November 2005 Edition
Aiming High in Foodservice

Aiming High in Foodservice


Even young people who are already considering a career in foodservice often lack information about industry opportunities. There is a popular misconception that a career in foodservice means waiting tables, or late shifts behind the bar. In order to continue to bring bright young people into the industry, it’s vital to educate them about the wealth of fulfilling and interesting career options in foodservice.


Meeting that challenge is the goal of Field to Fork, a project designed to teach students about career choices in the foodservice sector. At an event in Toronto in October, Field to Fork brought that message to 1,000 Toronto high school students and faculty during day-long events that included speakers, an overview of the industry, question and answer sessions and presentations on different aspects of foodservice. Students could also visit different career booths and explore the trade show.


The event covered all aspects of foodservice, from growing to marketing, and showcased the endless opportunities available in farming, manufacturing, distributing, operations and more. Held at the Toronto Congress Centre, Field to Fork was presented by the Toronto branch of the Canadian Association of Foodservice Professionals (CAFP), the Canadian Meat Council and the Greater Toronto Area School Boards.


Cathy Ralston, Assistant Professor at the University of Guelph’s School of Hotel & Food Administration, is faculty advisor for Guelph’s junior CAFP branch, which holds meetings about once a month and organizes foodservice-related tours for student members.


“They’re as varied as you want them to be,” Ralston says of career opportunities in foodservice. The students in the Guelph program tend to be aware of what’s available in the industry, she says.


“Our program is bachelor of commerce in either hotel administration or tourism management, so they know what they’re getting into,” she says. But a lot of young people still don’t see foodservice as a career.


“A lot people don’t see anything past entry-level jobs,” Ralston says. That, she says, is what the Field to Fork event was all about. “There’s more to foodservice than flipping burgers and slinging hash and busing tables.”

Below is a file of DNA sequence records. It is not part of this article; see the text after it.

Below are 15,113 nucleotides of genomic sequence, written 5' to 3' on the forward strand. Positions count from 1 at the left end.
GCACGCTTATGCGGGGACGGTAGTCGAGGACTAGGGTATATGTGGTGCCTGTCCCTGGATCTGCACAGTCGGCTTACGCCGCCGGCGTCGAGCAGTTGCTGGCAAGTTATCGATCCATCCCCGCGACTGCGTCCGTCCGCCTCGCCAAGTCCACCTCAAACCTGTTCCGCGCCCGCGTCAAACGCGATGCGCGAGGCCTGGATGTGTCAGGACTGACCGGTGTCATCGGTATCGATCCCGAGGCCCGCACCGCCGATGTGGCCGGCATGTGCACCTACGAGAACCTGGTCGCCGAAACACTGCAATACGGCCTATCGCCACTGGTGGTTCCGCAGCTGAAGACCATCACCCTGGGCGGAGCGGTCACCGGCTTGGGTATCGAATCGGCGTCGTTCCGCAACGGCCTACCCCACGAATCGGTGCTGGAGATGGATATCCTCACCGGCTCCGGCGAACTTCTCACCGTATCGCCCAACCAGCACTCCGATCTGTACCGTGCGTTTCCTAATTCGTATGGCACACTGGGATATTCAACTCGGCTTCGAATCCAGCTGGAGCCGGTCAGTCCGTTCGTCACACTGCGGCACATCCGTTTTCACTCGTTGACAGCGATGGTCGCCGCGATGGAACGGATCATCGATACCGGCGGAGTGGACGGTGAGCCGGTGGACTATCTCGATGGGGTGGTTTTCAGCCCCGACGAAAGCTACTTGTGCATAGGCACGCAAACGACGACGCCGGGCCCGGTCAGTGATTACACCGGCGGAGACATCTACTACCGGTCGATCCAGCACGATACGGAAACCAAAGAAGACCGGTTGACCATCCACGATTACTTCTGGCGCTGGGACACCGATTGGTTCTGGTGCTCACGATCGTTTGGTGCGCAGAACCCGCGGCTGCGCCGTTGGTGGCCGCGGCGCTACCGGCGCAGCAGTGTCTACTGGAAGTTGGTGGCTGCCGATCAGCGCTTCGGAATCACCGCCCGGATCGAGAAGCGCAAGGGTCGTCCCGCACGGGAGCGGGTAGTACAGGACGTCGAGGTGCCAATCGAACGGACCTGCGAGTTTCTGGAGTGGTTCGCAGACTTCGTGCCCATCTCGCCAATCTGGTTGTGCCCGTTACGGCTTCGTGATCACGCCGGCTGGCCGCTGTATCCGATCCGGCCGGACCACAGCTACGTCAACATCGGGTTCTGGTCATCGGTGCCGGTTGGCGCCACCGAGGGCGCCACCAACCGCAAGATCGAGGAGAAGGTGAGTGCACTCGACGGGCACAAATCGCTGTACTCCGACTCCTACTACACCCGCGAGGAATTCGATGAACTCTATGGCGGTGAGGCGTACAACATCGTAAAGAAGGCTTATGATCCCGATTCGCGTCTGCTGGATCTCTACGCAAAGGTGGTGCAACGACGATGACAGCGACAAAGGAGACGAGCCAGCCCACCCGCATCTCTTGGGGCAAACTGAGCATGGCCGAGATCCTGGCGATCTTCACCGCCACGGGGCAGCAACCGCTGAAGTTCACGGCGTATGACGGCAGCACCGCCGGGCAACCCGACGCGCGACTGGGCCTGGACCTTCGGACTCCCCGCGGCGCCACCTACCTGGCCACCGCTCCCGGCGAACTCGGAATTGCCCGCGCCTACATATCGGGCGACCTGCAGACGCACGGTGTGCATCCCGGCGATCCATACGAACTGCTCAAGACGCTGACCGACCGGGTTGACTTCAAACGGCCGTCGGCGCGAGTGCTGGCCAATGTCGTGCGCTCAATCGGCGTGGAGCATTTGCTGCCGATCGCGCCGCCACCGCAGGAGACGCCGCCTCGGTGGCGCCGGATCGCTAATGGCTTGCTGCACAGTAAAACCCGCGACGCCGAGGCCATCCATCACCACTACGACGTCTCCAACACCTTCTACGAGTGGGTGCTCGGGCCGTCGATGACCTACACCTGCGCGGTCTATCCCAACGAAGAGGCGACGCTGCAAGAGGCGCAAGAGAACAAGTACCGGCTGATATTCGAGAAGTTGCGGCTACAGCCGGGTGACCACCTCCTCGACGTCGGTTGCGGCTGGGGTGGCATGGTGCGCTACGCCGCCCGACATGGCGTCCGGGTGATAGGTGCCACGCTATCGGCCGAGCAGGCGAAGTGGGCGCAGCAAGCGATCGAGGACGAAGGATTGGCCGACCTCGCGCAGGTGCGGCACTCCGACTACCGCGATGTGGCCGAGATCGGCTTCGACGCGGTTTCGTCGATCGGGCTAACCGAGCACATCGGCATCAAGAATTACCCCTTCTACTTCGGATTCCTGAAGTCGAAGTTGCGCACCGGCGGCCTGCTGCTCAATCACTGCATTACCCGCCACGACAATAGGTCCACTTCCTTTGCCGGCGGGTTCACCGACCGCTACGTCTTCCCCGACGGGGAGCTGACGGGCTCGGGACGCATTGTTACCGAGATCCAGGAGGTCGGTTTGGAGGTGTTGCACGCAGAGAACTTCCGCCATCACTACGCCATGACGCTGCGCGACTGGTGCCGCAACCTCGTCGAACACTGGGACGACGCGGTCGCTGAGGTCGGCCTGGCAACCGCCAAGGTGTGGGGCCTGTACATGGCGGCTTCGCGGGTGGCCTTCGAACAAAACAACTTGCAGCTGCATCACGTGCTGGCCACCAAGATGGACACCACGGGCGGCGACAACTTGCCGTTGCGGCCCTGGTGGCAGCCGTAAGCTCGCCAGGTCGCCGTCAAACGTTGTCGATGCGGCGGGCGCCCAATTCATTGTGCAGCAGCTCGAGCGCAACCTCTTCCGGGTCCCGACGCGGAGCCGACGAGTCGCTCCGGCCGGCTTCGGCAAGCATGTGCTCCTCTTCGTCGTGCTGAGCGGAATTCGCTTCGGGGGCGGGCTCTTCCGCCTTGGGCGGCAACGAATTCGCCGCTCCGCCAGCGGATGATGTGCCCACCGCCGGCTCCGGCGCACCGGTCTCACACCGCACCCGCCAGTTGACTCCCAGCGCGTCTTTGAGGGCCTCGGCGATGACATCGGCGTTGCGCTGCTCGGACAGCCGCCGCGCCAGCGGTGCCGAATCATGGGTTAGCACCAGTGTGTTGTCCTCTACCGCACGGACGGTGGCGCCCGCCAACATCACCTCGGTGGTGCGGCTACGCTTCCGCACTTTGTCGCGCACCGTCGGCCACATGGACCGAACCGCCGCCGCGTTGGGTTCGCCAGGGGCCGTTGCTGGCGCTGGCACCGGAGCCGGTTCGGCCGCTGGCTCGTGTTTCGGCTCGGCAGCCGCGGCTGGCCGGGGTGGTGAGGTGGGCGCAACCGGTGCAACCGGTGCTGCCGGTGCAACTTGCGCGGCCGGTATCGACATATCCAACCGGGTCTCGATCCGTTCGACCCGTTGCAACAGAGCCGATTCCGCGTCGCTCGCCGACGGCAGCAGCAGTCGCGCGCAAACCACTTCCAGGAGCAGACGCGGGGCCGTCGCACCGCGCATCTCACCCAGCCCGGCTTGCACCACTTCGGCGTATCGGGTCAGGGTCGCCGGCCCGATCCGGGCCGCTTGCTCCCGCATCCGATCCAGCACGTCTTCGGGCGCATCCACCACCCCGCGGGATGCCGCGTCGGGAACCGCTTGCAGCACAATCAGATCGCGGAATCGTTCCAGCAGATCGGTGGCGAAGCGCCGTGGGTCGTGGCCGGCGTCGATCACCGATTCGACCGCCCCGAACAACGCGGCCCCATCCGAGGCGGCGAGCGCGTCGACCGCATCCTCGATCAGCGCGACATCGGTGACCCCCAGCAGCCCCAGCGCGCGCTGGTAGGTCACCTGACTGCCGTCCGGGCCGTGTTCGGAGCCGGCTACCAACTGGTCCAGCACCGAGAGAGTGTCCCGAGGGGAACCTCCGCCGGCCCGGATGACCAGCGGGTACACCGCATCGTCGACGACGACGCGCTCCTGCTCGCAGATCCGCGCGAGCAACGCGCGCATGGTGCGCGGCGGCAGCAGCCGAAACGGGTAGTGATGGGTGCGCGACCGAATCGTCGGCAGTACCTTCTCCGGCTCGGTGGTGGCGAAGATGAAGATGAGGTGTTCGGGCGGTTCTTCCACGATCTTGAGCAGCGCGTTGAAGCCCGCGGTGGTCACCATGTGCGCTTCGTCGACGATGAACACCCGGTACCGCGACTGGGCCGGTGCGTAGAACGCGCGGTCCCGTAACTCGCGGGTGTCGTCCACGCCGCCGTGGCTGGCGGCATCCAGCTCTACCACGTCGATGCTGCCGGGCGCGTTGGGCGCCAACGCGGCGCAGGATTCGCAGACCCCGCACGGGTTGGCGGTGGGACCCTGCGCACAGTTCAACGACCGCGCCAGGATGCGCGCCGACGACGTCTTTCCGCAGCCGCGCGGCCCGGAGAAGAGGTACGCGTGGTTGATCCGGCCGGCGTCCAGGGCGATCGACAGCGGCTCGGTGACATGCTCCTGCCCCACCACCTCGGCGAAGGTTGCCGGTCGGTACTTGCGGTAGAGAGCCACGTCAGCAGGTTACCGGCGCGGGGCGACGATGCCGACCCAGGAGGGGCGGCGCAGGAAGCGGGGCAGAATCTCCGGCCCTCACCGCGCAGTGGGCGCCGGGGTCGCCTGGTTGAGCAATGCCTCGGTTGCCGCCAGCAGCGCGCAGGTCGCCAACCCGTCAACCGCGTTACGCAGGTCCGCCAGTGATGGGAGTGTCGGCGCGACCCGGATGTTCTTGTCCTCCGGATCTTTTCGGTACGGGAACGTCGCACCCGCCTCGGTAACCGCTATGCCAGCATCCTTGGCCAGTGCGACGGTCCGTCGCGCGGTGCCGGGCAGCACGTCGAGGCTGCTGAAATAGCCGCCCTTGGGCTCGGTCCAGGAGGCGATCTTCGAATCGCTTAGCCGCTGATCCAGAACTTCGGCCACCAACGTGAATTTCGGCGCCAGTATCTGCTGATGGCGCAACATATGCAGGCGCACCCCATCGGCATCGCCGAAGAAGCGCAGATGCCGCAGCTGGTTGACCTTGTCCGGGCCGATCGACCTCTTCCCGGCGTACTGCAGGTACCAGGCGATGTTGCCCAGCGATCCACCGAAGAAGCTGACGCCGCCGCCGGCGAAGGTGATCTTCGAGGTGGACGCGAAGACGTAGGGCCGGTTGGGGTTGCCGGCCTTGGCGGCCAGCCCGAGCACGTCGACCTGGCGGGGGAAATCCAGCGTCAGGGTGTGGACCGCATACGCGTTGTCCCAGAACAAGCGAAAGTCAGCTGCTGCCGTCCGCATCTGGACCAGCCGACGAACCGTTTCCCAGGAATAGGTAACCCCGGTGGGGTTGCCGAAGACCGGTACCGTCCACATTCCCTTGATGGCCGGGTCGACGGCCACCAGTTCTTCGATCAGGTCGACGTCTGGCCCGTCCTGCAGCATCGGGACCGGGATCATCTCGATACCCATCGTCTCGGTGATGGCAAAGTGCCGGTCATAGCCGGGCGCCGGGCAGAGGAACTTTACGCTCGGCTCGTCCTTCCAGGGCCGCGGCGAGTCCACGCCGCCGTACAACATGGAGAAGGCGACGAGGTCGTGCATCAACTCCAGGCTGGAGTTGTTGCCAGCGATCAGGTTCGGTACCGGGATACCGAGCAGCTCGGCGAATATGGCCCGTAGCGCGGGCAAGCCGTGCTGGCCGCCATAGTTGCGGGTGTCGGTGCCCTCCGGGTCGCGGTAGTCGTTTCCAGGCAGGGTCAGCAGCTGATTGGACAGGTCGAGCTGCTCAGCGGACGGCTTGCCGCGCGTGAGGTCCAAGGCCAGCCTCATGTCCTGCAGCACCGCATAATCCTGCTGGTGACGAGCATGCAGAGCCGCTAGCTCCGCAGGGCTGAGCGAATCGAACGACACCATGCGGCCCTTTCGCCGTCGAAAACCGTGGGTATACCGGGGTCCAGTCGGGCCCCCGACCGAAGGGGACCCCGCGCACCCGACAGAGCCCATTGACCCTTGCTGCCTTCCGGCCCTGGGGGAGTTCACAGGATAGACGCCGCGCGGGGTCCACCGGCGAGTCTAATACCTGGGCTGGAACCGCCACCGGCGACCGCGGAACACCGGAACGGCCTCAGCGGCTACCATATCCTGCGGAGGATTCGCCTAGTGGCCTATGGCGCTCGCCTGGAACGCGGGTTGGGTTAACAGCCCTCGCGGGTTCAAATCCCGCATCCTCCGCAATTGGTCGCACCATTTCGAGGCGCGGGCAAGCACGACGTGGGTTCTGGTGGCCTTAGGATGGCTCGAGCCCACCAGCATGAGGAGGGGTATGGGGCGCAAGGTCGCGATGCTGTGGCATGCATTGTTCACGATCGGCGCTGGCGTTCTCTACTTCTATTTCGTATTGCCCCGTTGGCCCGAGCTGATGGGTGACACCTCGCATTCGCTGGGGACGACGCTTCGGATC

Information about the scope of foodservice careers needs to be brought to the broader public, but especially to young people who may already have an interest in the sector.


Dan Reeves, coordinator of industry training at Humber College School of Hospitality, Recreation & Tourism and faculty liaison for Humber’s junior CAFP branch, says many students in the hospitality program already have some industry experience, but may not be aware of broader career options.


“A lot of our students will work in a restaurant, say for a summer, and find out that they really enjoy it,” he says. “If they’ve already had service experience, or if they’ve already had bartending experience, we certainly hope that that’s not where they picture themselves for the rest of their careers. We want them to look a little bit higher than that.”


He also wants them to be aware of broader career options available beyond the classic restaurant setting, such as opportunities with suppliers, institutions, hospitals, dietary foodservice and other food-related businesses.


“The whole mandate of CAFP is one of education,” Reeves says. “Most of our students are drawn from first year classes, so they haven’t got to the point yet where they understand the full dimensions of the industry.”


On challenge is dealing with negative – and inaccurate – perceptions about careers in foodservice.


“A lot of people think working at a restaurant or working at McDonalds is a really demeaning experience. It can be a very, very enjoyable and rewarding career if you want to pursue it,” Reeves says. “I read a stat recently where one third of Americans will work at McDonalds at some point in their lives. McDonalds has one of the best training programs in the country. Sure there are the students, but there’s also managerial and administration and so on. And those jobs are on par with other sector jobs.”


Independent and entrepreneurial people can also thrive in foodservice.


“A lot of the operations are small, and this is an industry that opens up a lot of opportunities for setting up your own business,” Reeves said. “For those entrepreneurial and free spirits, it’s probably one of the easiest fields where they can set up a bed and breakfast or some type of catering company. I think there’s much more opportunity than in other areas to start something on your own.”